The present invention includes a process for at least minimizing the reaction between a manganese-zinc ferrite surface and a glass composition used to bind the manganese-zinc ferrite surface in a magnetic head. A barrier layer about 3 - 170 microinches thick is first formed upon the surface of the manganese-zinc ferrite, and then the glass bonding composition is applied to this barrier layer, which effectively separates the ferrite and the glass so as to minimize, and in most instances eliminate, reaction thereinbetween. Thus, a magnetic head may include a block of non-magnetic ceramic material and pieces of shaped manganese-zinc ferrite material which are glass bonded together. The aforesaid layer of barrier material, interposed between the manganese zinc ferrite and the glass, is of chromium.
The present invention is useful in the production of record heads of manganese-zinc ferrite material, in applications for radio frequency recordings. Such applications include flying heads, and both contact and non-contact mode record heads. A very suitable type of record head is disclosed in my aforesaid U.S. Pat. No. 3,789,505. The record head will comprise a series of magnetic pole pieces with gaps between the pole pieces containing the glass bonding composition.
The surface of the manganese-zinc ferrite is protected from reaction with the glass by interposing a barrier layer of non-magnetic material. This barrier layer, generally about 3 - 170 microinches thick, preferably 5 - 100 microinches thick, and most preferably about 10 - 70 microinches thick, may be applied by various techniques, although radio frequency sputtering has been found definitely preferable. The barrier layer should have the following characteristics:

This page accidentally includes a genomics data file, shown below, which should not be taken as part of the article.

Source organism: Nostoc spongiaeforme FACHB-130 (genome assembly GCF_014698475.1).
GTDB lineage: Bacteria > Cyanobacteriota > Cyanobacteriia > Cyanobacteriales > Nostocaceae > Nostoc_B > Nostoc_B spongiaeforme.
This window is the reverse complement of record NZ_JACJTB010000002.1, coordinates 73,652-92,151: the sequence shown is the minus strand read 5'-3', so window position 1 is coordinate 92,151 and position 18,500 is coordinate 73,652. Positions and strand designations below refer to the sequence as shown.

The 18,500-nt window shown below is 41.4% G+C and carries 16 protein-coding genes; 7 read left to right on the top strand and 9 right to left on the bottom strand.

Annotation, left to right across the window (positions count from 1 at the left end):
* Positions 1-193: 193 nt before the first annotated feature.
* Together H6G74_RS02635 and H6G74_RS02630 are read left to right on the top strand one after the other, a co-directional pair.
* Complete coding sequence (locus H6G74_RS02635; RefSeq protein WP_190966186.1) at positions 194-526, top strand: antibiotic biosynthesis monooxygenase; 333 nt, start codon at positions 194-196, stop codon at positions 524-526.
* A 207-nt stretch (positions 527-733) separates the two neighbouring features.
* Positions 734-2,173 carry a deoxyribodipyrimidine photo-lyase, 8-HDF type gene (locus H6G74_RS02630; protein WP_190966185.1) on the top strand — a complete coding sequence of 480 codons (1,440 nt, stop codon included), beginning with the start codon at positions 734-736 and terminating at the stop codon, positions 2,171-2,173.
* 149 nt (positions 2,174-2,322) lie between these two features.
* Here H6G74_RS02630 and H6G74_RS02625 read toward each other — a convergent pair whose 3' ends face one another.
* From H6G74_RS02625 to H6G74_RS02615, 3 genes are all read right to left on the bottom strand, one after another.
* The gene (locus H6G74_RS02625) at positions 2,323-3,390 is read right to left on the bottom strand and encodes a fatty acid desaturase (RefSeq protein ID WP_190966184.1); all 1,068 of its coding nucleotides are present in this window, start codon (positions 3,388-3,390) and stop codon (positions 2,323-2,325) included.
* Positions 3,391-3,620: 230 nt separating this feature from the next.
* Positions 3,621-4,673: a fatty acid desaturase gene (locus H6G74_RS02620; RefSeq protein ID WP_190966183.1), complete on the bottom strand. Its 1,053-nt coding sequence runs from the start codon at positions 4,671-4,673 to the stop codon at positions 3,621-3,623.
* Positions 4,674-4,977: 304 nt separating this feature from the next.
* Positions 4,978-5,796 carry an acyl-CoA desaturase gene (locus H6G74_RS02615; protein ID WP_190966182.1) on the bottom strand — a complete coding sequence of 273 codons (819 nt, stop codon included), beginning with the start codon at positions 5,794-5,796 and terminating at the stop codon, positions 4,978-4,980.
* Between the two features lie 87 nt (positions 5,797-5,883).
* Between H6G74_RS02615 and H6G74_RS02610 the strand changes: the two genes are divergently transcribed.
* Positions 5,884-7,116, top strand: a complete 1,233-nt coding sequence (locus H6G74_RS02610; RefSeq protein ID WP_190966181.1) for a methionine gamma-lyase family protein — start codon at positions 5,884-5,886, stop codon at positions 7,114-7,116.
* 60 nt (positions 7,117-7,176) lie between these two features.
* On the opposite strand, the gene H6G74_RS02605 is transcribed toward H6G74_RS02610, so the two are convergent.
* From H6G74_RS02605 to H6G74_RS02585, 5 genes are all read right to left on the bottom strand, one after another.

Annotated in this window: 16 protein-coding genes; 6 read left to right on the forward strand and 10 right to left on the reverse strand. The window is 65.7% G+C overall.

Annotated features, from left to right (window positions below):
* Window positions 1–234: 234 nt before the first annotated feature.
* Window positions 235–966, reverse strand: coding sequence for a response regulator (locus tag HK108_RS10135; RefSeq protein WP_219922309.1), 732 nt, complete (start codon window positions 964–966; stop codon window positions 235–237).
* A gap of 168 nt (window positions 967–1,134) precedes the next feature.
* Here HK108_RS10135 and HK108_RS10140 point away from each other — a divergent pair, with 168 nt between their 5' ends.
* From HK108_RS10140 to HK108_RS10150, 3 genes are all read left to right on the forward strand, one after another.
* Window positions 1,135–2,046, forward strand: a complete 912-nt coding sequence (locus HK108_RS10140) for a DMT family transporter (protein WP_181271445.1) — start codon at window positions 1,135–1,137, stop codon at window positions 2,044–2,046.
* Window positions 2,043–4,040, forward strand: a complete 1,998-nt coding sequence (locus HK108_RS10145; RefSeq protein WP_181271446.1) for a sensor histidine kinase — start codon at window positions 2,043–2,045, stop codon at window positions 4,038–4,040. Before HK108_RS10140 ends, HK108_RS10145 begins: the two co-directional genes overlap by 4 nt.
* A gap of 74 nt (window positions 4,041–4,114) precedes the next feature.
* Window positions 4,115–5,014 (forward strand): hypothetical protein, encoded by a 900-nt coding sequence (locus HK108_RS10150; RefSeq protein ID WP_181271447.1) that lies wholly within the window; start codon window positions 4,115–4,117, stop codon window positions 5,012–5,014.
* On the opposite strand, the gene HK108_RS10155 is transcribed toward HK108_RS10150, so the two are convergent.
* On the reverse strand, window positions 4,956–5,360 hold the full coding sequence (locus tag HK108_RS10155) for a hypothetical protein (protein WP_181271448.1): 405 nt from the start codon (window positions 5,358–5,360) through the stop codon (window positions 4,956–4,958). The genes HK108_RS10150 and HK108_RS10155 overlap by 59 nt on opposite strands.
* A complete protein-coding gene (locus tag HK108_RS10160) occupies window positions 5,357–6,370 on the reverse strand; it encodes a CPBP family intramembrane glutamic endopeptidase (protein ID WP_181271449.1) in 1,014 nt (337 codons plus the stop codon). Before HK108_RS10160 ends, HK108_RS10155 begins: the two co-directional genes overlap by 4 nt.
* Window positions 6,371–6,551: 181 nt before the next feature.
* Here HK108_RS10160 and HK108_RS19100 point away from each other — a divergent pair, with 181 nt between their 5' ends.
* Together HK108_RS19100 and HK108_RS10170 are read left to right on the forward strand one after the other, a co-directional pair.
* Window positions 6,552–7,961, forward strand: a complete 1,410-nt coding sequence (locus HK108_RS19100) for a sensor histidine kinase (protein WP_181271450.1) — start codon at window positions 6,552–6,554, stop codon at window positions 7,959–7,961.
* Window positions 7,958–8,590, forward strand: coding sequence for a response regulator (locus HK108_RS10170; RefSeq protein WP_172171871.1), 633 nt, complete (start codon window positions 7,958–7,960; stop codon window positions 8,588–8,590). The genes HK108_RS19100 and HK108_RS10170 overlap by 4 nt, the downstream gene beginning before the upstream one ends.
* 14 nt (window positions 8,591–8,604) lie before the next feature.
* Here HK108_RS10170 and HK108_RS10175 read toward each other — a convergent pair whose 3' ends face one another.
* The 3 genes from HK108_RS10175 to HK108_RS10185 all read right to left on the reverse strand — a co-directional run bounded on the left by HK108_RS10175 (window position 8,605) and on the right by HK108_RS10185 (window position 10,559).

A. It should be substantially paramagnetic,
B. It should exhibit good adhesion to the ferrite surface,
C. It should not react with the glass,
D. It should be able to withstand the curing conditions for the glass bonding step, which generally involves a temperature of 700° C. or less.
E. It should have a coefficient of thermal expansion reasonably close to that of the manganese-zinc ferrite and that of glass. (These coefficients are about 10.0 - 11.0).
The above characteristics will be met when the barrier layer is of chromium. Other metals will form barrier layers but do not have the overall balance of properties that is exhibited by chromium. However, in some instances it may be permissible to use one of these other metals, which include metals of Group IVB, VB, VIB or VIII of the Mendeleef Periodic Table, except iron, and also tin, aluminum, magnesium, barium and beryllium. The preferred materials of this group of metals are zirconium (or zirconia, zirconium oxide), platinum, molybdenum and titanium. Examples of Group IVB metals are titanium and zirconium. Vanadium is an example of a group VB metal, but because of the known tendency of vanadium to oxidize, an inert atmosphere should be utilized. Examples of Group VIB metals are molybdenum and tungsten, and examples of Group VIII metals include platinum, nickel and rhodium. As iron is magnetic, it is unsuitable for use in the present invention.
In addition to radio frequency sputtering, or R.F. sputtering, various other methods of forming the barrier layer may be utilized. For instance, D.C. sputtering or vapor deposition techniques may be utilized. However, poor adherence of the barrier layer to the ferrite surface has been noted with these other techniques, and therefore the R.F. sputtering technique is greatly preferred. The R.F. sputtering technique is a conventional method of applying a layer of coating of one material on another, and is generally conducted at a temperature around ambient temperature, with water cooling of the apparatus being utilized because of exothermic heat generation. The R.F. sputtering step is not temperature dependent, so that the particular temperature chosen is not critical.